You've reached the four month mark and your baby is about 11cm long. Her legs are longer than her arms and she can wriggle and stretch.

Your body
You are showing more now and have a neat but obvious bump, which will be much more comfortable in stretchy or maternity clothes. By now, you've probably put on more than 2kg.

Making the first move
Most women first feel their baby move between 16 and 20 weeks of pregnancy (earlier in second or subsequent pregnancies) so don't worry if you haven't felt anything yet. Called 'quickening', these early movements feel like a fluttering butterfly, although at first you may dismiss it as wind!

Top tip
No action down below yet? Encourage your baby to shake a leg by lying down for a while (give your stomach a few prods if nothing happens).

Work it out
Although you may be tempted to become a couch potato for the next five months, you'll really feel the benefit if you take care of your body – and the bonus is that being fit-ish should help you cope during labour. Try some gentle stretches to improve your flexibility and relax you. Ideally, go to an antenatal exercise class – ask your midwife or GP to recommend one. Alternatively, invest in an antenatal exercise video so you can work out at home.

Your baby
Your baby is now 11.5cm crown to rump long. In the past two weeks, her weight has doubled to about 100g. This week, she begins to put on a little fat, which helps to keep her warm and maintain her metabolism. Her body now contains about 0.5g of fat and 89g of water.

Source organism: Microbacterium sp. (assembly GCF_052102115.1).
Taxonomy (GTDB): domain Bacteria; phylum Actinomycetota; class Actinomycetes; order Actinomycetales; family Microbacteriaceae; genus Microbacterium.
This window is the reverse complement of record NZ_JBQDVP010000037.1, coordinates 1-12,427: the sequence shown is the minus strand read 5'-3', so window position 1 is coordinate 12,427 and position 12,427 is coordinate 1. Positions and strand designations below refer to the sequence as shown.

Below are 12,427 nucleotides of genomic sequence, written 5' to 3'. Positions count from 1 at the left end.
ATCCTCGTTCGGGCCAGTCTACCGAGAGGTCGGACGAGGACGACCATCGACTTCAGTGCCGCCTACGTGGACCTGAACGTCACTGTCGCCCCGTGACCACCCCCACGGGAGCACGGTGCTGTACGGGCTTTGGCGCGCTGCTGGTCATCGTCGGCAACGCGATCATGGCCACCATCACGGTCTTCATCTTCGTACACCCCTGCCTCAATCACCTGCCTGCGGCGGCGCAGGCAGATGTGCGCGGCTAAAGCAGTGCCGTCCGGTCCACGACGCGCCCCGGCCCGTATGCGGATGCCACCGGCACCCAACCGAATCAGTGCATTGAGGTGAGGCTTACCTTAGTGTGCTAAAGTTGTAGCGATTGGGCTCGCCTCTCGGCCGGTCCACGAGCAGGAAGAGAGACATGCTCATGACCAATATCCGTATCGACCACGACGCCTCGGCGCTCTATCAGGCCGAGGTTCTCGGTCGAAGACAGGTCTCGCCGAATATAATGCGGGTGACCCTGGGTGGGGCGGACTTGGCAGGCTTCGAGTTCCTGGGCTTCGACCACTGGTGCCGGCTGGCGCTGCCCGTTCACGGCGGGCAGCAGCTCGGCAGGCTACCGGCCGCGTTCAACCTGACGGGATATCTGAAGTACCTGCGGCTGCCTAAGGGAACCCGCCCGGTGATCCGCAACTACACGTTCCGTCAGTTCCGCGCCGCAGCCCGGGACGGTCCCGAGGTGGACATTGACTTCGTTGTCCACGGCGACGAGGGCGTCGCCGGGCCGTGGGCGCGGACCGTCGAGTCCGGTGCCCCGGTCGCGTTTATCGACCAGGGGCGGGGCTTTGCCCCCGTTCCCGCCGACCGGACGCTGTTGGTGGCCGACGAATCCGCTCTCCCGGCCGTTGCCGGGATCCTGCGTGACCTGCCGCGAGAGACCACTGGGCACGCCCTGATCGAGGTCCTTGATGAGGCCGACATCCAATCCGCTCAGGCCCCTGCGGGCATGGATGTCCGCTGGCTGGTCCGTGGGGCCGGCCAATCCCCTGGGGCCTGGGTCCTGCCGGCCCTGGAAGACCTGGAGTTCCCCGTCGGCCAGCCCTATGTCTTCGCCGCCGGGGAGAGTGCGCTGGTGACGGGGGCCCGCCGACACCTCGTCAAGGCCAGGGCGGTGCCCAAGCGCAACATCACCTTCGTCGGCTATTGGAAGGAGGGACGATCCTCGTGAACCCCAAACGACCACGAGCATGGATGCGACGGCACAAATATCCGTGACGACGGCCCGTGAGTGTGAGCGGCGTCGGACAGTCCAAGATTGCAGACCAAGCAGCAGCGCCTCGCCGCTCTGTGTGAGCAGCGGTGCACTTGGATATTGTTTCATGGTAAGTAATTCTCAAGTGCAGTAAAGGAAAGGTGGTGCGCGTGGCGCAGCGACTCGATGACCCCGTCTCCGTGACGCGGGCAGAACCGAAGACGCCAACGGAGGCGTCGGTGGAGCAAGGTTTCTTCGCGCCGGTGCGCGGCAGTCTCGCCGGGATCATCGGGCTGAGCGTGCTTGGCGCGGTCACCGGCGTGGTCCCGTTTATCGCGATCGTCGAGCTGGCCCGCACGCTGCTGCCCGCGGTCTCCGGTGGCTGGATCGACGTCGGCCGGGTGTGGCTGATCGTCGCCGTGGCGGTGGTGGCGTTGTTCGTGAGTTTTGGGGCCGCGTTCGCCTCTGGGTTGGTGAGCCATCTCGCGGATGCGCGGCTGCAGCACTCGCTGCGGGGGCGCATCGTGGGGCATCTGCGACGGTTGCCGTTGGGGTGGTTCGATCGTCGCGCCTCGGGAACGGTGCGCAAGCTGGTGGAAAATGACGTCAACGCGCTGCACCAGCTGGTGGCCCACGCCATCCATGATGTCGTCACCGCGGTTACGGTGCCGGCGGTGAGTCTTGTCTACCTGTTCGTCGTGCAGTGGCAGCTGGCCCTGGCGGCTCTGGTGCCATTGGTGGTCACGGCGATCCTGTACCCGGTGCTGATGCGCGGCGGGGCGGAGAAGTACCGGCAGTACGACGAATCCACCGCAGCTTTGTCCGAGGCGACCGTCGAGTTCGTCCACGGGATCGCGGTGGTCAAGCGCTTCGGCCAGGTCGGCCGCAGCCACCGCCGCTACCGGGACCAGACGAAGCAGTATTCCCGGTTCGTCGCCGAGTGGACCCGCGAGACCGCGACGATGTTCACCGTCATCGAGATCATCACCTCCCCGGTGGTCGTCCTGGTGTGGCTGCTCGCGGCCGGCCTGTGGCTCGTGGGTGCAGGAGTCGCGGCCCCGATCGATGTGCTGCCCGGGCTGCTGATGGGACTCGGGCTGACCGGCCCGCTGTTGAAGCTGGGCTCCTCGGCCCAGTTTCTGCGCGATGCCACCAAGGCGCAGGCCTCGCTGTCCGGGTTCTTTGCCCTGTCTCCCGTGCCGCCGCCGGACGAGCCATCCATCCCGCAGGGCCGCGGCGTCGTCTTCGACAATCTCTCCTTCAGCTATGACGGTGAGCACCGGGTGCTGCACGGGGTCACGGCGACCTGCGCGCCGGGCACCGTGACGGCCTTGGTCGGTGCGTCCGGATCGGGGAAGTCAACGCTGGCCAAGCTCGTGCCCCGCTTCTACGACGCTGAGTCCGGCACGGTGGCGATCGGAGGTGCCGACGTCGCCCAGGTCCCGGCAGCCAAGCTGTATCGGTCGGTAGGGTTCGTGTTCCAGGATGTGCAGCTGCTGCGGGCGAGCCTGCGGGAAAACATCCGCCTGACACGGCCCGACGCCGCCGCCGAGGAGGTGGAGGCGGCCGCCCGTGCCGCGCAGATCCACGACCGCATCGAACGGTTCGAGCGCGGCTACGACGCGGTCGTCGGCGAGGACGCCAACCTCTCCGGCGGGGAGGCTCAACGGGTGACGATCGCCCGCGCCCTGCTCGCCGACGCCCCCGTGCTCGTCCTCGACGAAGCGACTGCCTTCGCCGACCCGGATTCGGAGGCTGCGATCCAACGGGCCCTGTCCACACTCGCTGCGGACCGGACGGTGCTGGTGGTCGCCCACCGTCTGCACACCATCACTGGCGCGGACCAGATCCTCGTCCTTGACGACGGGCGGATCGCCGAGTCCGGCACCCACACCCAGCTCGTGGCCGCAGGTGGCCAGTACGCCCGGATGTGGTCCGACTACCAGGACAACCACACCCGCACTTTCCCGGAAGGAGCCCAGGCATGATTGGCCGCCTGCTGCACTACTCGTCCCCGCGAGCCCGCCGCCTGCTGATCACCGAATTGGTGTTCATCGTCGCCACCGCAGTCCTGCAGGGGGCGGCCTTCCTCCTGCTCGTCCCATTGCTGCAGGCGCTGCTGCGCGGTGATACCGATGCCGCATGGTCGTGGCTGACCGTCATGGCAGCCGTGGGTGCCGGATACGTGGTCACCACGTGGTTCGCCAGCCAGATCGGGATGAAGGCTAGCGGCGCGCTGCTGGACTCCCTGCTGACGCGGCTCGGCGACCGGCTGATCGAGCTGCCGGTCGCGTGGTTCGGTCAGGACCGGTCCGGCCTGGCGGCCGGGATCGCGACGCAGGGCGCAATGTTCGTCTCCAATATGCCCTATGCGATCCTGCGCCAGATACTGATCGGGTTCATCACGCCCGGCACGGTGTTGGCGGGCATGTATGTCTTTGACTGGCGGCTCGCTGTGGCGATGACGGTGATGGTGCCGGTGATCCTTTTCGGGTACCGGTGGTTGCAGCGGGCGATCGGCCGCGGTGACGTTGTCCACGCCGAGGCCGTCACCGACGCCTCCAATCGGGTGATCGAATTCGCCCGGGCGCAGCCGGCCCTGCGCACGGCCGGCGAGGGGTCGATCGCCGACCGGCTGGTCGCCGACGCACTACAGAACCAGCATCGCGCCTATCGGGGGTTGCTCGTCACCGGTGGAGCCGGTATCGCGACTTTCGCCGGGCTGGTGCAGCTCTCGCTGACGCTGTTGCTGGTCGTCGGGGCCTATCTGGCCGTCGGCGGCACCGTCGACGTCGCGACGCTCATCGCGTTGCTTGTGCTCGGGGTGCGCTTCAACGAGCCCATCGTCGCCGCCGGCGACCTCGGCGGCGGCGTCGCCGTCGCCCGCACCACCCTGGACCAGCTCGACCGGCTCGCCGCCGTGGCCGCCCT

What's happening now?
Although it will be quite some time before she'll be ready to join you for a workout, your baby's circulatory system is working. She gets oxygen from you and blood via the umbilical cord. This incredible lifeline grows to up to 50cm long and is about as thick as your index finger. Inside are two arteries (thick-walled tubes), which carry 'used' blood back to the placenta for recycling; and one vein that takes fresh, oxygenated blood back to your baby.

Have you felt your baby's first kick? These early movements feel like a fluttering butterfly.

The umbilical cord links your baby from her belly button to her life support system – the placenta.

Your baby has begun inhaling and exhaling amniotic fluid – this helps her lungs to grow and develop so they will be able to function properly when she takes her first breath of air.

Your baby's urinary tract is also working: her kidneys are excreting waste products as urine.

Did you know?
You and your baby's blood supplies never mix. The two supplies are separated by extremely thin walls, through which oxygen and nutrients pass from you to your baby. Her waste products pass back to the placenta.